Should nearly half the teams in Major League Baseball qualify for the postseason each year?
Here's the idea, and strap on your thinking caps because it gets complicated.
- The teams with the best records in the National League and American League each earn a bye and automatically advance to the division series round.
- The other two division winners and the top wild-card club in both the AL and NL host best-of-three series against the other three wild-card entrants, with all games played on the top team's turf. (Any ties among non-division winners are broken by head-to-head records with no tiebreaker games played, as noted by Sports Illustrated's Tom Verducci.)
- Oh, and one more wrinkle: The division winner with the second-best record in each league selects its opponent, then the other division winner picks its opponent and the last two wild cards play each other. Selections are made on national TV.
- The winners of those series, along with the teams that earned byes, move on to the division series round. From there, the playoffs proceed as normal.
On its face, this sounds like a complex scheme to draw attention and eyeballs to the sport.
And that's accurate, as Sherman noted: "In 2019, attendance was down for a seventh straight year. Many factors have led to the dip, but clearly one is so many teams surrendering playoff objectives before or during seasons. MLB wants to have as many regular-season games matter as possible."
Tanking to get high draft picks and snag cost-controlled young talent has become the new normal for many teams. This proposal could tweak the calculus.
Under the proposed format, there would be a massive incentive to finish with the best record—or at least win your division. Such finishes have been watered down in the wild-card era.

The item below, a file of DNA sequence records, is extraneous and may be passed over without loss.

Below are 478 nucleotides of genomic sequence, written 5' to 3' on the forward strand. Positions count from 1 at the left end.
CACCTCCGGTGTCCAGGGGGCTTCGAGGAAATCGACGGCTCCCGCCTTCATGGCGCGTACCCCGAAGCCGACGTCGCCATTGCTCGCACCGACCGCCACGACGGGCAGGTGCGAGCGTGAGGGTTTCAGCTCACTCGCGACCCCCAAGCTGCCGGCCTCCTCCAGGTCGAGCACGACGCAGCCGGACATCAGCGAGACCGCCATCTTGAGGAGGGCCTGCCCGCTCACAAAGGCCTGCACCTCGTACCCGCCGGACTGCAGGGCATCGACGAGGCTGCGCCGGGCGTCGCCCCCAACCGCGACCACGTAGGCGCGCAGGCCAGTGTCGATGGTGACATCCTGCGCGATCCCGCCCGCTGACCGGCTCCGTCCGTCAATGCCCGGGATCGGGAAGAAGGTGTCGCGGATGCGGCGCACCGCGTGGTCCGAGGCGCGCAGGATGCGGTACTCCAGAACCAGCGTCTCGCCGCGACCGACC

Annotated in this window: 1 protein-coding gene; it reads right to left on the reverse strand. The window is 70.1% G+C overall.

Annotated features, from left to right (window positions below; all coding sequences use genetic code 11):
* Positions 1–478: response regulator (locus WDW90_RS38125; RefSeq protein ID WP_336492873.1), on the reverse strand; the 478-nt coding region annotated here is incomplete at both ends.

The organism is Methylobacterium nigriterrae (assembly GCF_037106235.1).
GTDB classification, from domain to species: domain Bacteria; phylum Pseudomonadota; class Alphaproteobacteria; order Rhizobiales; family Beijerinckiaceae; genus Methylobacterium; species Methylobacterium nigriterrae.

Mostly, though, teams that eke out 83 or 84 wins would have a realistic shot at extending their season and maybe making a Cinderella run. The pressure would be on to compete.
The drama would ratchet up leaguewide. More eyeballs would be glued to screens, and more butts would be in seats.
The NFL has unquestionably eclipsed MLB as America's top sport. The NBA has more marketable stars and cultural cachet. And soccer, domestically and internationally, is gaining steam, both in terms of enthusiasm and interest.
All those other sports have one thing in common: more teams competing in the postseason or hugely popular tournaments.
As a lifelong fan who grew up listening to lazy Wednesday afternoon baseball games with my grandpa on the radio, I understand the nostalgia and traditionalism baked into the sport. But the league needs to innovate to keep the attention and interest of a younger demographic.
MLB already implemented instant replay and added the second wild-card spot. Now, it is seriously toying with the idea of robot umpires.
Heck, once upon a time, there were only two leagues with no divisions, and the two winners advanced to the World Series.
"Baseball players used to leave their gloves on the field between innings," former big league outfielder Eric Byrnes told me in 2016 while advocating for an automated strike zone. "They used to take trains across the country instead of airplanes. They used to not have lights and not play night games. It's a simple progression."
This progression isn't simple. In fact, it's pretty chaotic and would seismically shift the structure of both the regular season and the postseason. But that's the point.
Is your team hovering below .500 in late August? Don't worry! It's a five-game winning streak away from being smack dab in the postseason mix.
And if this protracted playoff dance plays out, imagine the drama. That would undoubtedly turn the heads of the younger demographic baseball needs to court.
It should also appeal to players as it would increase the pool of potential contenders (aka buyers) and drive up salaries. Though, as FanGraphs' Jay Jaffe opined, it may instead allow teams to justify standing put or spending less:
Furthermore, it should appeal to owners by giving them a greater shot at postseason revenue and, more importantly, lucrative TV deals. As Verducci noted, "Baseball has shopped the idea of the expanded playoff format among current and possible future television partners and found the appetite 'robust.'"
In the end, though, this isn't about players and owners making more money, though that does up the likelihood it'll be implemented when the current collective bargaining agreement expires after the 2021 season.
It's about the game evolving. To channel our inner Byrnes, it's about progression.
And above all, it's about a bigger pool of fans investing, rooting and cheering every year.